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From loss to hope: Shizuoka guide dog center on ex-AUM cult land raising companions

Roughly 2-month-old puppies born at the Japan Guide Dog Association's Fuji Harness training center play in Fujinomiya, Shizuoka Prefecture, on Oct. 16, 2018. (Mainichi/Haruka Takaba)

FUJINOMIYA, Shizuoka -- A Japan Guide Dog Association training center built on the former grounds of the Fujisan headquarters of the AUM Shinrikyo cult, which perpetrated the 1995 Tokyo subway sarin gas attack and other crimes, has turned painful memories into hope by continuing to provide canine partners for the visually impaired for over 10 years.

The facility, "Fuji Harness," sits in the middle of the dairy farmland in the foothills on the Shizuoka Prefecture side of Mount Fuji in central Japan, and opened its doors in 2006. According to the association, there are an estimated 3,000-some people with visual impairments in Japan on the waiting list to receive a guide dog, but there were only 941 canines working as of March 2018.

According to the Fujinomiya Municipal Government and others, the land that Fuji Harness now occupies was bought by AUM in 1988, and the headquarters built. Just this July, 13 members of the cult on death row, including founder Shoko Asahara, whose real name was Chizuo Matsumoto, were all hanged.

"There were times when Asahara's sutras would be blasted loudly 24 hours a day," an 85-year-old male resident recalled of the time that the land was used by the cult. It was after the sarin gas attacks by AUM members on the Tokyo subway that the residents got together and began to protest the cult's use of the land. The group was evicted from the site in October 1996, the following year, but the perception of the land's ties to the cult was too strong, and no buyer could be found.

In this Oct. 22, 1990 file photo, Kumamoto Prefectural Police conduct an on-site search of the AUM Shinrikyo cult's Fujisan headquarters, in Fujinomiya, Shizuoka Prefecture, in connection to an incident of violating the National Land Use Planning Act in a facility in Kumamoto Prefecture. The search was the first by authorities on the premises of the cult's facilities. (Mainichi)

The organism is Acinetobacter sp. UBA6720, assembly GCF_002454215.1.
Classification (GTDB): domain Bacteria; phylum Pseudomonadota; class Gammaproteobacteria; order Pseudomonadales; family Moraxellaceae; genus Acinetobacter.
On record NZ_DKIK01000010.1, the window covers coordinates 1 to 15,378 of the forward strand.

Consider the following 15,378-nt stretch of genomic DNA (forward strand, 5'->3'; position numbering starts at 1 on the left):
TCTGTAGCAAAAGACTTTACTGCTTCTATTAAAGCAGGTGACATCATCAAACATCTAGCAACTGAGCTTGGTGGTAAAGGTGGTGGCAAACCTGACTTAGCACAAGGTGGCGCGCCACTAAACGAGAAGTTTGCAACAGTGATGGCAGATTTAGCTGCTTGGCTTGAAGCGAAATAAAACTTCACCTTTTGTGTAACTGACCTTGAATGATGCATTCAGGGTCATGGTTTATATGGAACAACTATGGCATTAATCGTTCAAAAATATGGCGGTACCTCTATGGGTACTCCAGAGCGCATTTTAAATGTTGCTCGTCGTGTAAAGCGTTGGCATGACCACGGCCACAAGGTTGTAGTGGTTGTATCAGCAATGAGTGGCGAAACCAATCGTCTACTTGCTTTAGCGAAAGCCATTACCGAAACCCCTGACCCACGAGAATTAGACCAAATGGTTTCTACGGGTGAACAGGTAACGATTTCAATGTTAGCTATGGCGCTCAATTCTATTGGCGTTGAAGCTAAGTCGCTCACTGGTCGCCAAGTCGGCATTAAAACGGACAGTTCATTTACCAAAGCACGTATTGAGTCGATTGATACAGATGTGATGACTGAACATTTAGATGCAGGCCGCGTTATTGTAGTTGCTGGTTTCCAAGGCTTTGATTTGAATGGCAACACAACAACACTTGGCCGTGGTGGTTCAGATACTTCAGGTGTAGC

That was until the Japan Guide Dog Association, chaired by Yukihiko Inoue, 81, came into the picture. Inoue served as the commissioner of the Tokyo Metropolitan Police Department at the time of the sarin gas attacks. "I felt a connection," he recalled. "If it was a training facility for guide dogs, then I thought the residents would definitely welcome it."

From the day the facility first opened, training drills and the other operations have been on public display. With no other such facility offering an opportunity to watch training of guide dogs, there was some trial and error to figuring out the system, but now as many as 300 visitors come to watch the dogs learn on busy days. Each year, 120 candidate dogs are also born on the grounds. There is a "training dog wing" where the canines live, a "medical research wing" fully equipped for a surgery theater in the facility that supports guide dogs from breeding and birth all the way to retirement.

"The string of incidents (orchestrated by AUM) should not be forgotten, but I would like the building of a guide dog training facility here to turn this location into a place of hope," Inoue said.

Koichi Kumagai, 93, who served as the head of a neighborhood association here said, "For us, the story has already ended, but I heard that there are still young people joining (AUM's) successor organization."

On the grounds, there still stands a monument commemorating the eviction of the cult from the land. "We must continue to tell the story that there was once a cult facility here," Kumagai said.

(Japanese original by Yukina Furukawa and Haruka Takaba, Shizuoka Bureau)

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